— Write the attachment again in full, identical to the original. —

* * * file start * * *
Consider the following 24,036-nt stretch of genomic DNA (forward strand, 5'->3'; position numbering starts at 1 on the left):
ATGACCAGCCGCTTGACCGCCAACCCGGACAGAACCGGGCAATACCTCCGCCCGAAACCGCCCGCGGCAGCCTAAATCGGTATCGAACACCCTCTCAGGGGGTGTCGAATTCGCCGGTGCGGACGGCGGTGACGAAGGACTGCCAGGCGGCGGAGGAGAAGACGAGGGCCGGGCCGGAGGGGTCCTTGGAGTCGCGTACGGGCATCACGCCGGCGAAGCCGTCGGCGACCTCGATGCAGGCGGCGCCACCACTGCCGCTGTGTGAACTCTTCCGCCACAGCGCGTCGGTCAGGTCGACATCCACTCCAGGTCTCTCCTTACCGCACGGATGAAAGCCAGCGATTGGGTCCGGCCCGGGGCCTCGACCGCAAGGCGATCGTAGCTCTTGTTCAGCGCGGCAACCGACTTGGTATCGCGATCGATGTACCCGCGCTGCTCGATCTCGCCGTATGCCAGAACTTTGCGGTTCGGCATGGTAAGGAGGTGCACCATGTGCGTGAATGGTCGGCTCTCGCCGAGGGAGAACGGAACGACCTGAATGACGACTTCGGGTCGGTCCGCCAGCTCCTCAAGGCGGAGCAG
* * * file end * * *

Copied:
Consider the following 24,036-nt stretch of genomic DNA (forward strand, 5'->3'; position numbering starts at 1 on the left):
ATGACCAGCCGCTTGACCGCCAACCCGGACAGAACCGGGCAATACCTCCGCCCGAAACCGCCCGCGGCAGCCTAAATCGGTATCGAACACCCTCTCAGGGGGTGTCGAATTCGCCGGTGCGGACGGCGGTGACGAAGGACTGCCAGGCGGCGGAGGAGAAGACGAGGGCCGGGCCGGAGGGGTCCTTGGAGTCGCGTACGGGCATCACGCCGGCGAAGCCGTCGGCGACCTCGATGCAGGCGGCGCCACCACTGCCGCTGTGTGAACTCTTCCGCCACAGCGCGTCGGTCAGGTCGACATCCACTCCAGGTCTCTCCTTACCGCACGGATGAAAGCCAGCGATTGGGTCCGGCCCGGGGCCTCGACCGCAAGGCGATCGTAGCTCTTGTTCAGCGCGGCAACCGACTTGGTATCGCGATCGATGTACCCGCGCTGCTCGATCTCGCCGTATGCCAGAACTTTGCGGTTCGGCATGGTAAGGAGGTGCACCATGTGCGTGAATGGTCGGCTCTCGCCGAGGGAGAACGGAACGACCTGAATGACGACTTCGGGTCGGTCCGCCAGCTCCTCAAGGCGGAGCAG